Well this is exciting, to be the first poet laureate of my lovely Midwestern city, Sheboygan, WI. I may have been born in Chicago, grown up in the suburbs of Detroit, attended college in Poughkeepsie, NY, lived for fifteen years in Los Angeles as an adult, but Sheboygan is where I have settled. I am not sure if I will ever live any place else.
This city of 49,288 people grows on a person. It is something about the proximity to the lake, to farmland, to beautiful city parks and state parks, to great restaurants, to bike paths, to an amazing Arts Center, and to the ever-more diverse, creative, kind-hearted, wonderful people who live and work here. I moved here with my family in 2002 and so I have lived here longer than I have lived anywhere else in my life. Can I say I am a Sheboyganite yet? I think so. And now, I have been appointed as the bard for this fair city. What an honor! What a task! And what does a poet laureate do, anyway?According to Wikipedia, a poet laureate is a poet who is officially appointed by a government or conferring institution, typically expected to compose poems for special events and occasions. I could do that. During her or his term, a poet laureate seeks to raise the national (or in my case, municipal) consciousness to a greater appreciation of the reading and writing of poetry. That task is also right up my alley, in my wheelhouse, and a primary feature of my natural habitat.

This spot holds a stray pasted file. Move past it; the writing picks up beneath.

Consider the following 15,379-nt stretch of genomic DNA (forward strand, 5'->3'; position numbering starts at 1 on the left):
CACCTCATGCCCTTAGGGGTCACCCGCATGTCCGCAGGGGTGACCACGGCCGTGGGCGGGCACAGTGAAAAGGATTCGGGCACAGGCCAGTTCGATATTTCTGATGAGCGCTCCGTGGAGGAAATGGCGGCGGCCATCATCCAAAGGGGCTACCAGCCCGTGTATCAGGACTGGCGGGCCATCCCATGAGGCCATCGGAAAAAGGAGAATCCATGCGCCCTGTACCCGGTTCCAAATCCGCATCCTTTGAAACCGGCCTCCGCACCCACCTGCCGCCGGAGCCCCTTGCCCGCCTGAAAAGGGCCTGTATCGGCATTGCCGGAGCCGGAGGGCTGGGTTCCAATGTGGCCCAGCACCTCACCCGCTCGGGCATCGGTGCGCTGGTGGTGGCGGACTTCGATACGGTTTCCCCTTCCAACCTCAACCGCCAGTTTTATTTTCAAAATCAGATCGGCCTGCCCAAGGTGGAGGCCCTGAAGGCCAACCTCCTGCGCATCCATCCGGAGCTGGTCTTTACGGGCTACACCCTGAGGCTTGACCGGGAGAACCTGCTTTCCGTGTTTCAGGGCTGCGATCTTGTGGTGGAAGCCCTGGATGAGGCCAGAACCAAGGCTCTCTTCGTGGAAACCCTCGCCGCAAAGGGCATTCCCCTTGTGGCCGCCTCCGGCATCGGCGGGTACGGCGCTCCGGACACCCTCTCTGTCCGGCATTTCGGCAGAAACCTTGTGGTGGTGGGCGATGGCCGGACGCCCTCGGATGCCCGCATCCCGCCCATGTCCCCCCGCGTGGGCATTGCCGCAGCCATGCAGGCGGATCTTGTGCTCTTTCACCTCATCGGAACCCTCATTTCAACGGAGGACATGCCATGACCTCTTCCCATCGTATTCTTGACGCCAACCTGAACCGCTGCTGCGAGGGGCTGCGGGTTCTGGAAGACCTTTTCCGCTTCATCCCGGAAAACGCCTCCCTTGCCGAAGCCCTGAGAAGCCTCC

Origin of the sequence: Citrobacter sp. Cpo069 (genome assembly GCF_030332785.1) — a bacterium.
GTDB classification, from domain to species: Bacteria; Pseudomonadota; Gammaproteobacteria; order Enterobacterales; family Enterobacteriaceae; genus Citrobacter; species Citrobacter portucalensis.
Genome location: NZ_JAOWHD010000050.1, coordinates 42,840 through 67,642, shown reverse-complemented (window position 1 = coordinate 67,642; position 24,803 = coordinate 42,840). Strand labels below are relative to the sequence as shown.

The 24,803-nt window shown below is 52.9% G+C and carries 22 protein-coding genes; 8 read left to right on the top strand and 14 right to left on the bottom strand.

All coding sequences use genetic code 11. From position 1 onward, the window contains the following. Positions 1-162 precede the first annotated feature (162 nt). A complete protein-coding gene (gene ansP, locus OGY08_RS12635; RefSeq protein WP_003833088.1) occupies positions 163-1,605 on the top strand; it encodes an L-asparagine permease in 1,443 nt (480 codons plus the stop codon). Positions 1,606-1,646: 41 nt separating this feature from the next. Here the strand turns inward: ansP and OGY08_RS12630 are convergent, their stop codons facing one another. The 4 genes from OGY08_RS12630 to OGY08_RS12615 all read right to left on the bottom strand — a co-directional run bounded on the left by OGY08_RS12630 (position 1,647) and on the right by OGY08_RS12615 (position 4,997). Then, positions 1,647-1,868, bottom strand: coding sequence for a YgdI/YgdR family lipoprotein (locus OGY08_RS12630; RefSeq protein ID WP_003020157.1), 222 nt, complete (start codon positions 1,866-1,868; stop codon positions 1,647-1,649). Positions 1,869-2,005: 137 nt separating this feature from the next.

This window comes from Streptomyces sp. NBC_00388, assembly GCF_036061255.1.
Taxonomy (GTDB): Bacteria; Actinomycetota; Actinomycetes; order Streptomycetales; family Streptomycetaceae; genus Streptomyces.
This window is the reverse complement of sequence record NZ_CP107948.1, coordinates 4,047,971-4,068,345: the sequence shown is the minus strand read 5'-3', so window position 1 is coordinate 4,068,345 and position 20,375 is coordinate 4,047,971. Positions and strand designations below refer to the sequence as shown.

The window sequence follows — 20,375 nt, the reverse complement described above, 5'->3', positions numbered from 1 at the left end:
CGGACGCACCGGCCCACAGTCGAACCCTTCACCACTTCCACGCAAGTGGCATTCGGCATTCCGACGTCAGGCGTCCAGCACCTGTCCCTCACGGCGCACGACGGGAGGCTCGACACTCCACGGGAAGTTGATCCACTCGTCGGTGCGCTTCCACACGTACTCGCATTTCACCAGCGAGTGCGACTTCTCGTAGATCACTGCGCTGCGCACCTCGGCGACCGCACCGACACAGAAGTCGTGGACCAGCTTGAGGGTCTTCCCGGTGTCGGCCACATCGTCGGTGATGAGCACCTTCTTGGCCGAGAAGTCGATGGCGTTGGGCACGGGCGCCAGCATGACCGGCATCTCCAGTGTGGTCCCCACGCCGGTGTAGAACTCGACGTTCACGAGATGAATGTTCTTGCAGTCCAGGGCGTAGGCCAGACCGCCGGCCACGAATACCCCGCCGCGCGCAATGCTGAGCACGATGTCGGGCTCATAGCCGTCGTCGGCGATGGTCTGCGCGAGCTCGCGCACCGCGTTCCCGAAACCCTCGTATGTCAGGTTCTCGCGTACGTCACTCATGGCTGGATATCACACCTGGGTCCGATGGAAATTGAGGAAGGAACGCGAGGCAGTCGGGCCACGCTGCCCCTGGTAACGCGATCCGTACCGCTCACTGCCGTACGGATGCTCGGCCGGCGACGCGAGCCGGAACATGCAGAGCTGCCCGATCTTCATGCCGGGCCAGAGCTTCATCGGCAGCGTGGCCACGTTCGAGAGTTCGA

I have long been a poet who organizes happenings and spaces in which people can find their own voice, or at least their own personal connection to poetry. Through events like Poetic Pairings: How Poetry Speaks, the world-wide movement known as 100 Thousand Poets for Change, and my 10-year dedication to Stoneboat Literary Journal, much has been accomplished. People have learned new things about themselves and others. I have learned new things about myself and others. And the best part about all this is that there is still more to learn!
I am only on day three of my new tenure, but I am chomping at the bit to start doing SOMETHING. I have a multitude of ideas, and all of them involve working with the community. But let me not forget that along with organizing, it is very important to keep writing. As my friend and mentor, poet Karl Elder of Lakeland University said to me, “I know I don’t need to urge you to keep writing, which is the most important thing a laureate ought to do.”
Agreed. But while I am writing poetry and sharing it, I want everyone to start thinking more like a poet. What does that mean? I think I will address that in my next blog post. So please come back. I will meet you here. There is so much to do in this world at this time. We must speak up in every way we can to end racism in America and also make sure we change the administration of our country. Oh, and protect the planet from global warming, ensure health care for all, make sure no one in America goes hungry…wow. The list of things that needs changing is long. I know it would be naive to say that poetry can do any of this alone, but I will continue to contend that poetry can help. Then, there is COVID-19. That needs a vaccine, not a poem. But, again, poetry can help us process all the anguish, grief, and uncertainty. Together, we’ll make a plan for how poetry can change the world, one poem at a time.
As the poet Jane Yolen wrote:
it’s not what we stand against,
but what we stand for
‘cause the arc of justice
doesn’t just bend itself, you know.